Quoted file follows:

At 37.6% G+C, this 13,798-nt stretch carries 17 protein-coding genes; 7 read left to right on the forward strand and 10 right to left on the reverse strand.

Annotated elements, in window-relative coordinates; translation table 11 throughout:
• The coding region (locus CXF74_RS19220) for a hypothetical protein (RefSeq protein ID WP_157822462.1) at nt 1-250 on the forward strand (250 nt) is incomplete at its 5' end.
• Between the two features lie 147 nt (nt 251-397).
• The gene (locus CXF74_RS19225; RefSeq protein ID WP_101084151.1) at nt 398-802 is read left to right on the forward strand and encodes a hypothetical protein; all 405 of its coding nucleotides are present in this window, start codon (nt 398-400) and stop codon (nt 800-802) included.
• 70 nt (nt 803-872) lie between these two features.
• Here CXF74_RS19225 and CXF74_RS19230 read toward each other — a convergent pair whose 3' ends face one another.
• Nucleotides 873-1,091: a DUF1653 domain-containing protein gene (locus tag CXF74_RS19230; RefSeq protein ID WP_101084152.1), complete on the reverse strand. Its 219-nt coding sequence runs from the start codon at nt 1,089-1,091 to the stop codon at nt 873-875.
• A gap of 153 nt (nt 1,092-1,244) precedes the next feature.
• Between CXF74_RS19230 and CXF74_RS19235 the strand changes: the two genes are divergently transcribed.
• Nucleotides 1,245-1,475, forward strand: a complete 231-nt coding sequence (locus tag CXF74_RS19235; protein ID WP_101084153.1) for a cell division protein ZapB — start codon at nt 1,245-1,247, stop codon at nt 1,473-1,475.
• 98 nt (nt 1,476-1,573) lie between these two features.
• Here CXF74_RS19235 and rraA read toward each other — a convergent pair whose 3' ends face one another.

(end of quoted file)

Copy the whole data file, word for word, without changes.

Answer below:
At 37.6% G+C, this 13,798-nt stretch carries 17 protein-coding genes; 7 read left to right on the forward strand and 10 right to left on the reverse strand.

Annotated elements, in window-relative coordinates; translation table 11 throughout:
• The coding region (locus CXF74_RS19220) for a hypothetical protein (RefSeq protein ID WP_157822462.1) at nt 1-250 on the forward strand (250 nt) is incomplete at its 5' end.
• Between the two features lie 147 nt (nt 251-397).
• The gene (locus CXF74_RS19225; RefSeq protein ID WP_101084151.1) at nt 398-802 is read left to right on the forward strand and encodes a hypothetical protein; all 405 of its coding nucleotides are present in this window, start codon (nt 398-400) and stop codon (nt 800-802) included.
• 70 nt (nt 803-872) lie between these two features.
• Here CXF74_RS19225 and CXF74_RS19230 read toward each other — a convergent pair whose 3' ends face one another.
• Nucleotides 873-1,091: a DUF1653 domain-containing protein gene (locus tag CXF74_RS19230; RefSeq protein ID WP_101084152.1), complete on the reverse strand. Its 219-nt coding sequence runs from the start codon at nt 1,089-1,091 to the stop codon at nt 873-875.
• A gap of 153 nt (nt 1,092-1,244) precedes the next feature.
• Between CXF74_RS19230 and CXF74_RS19235 the strand changes: the two genes are divergently transcribed.
• Nucleotides 1,245-1,475, forward strand: a complete 231-nt coding sequence (locus tag CXF74_RS19235; protein ID WP_101084153.1) for a cell division protein ZapB — start codon at nt 1,245-1,247, stop codon at nt 1,473-1,475.
• 98 nt (nt 1,476-1,573) lie between these two features.
• Here CXF74_RS19235 and rraA read toward each other — a convergent pair whose 3' ends face one another.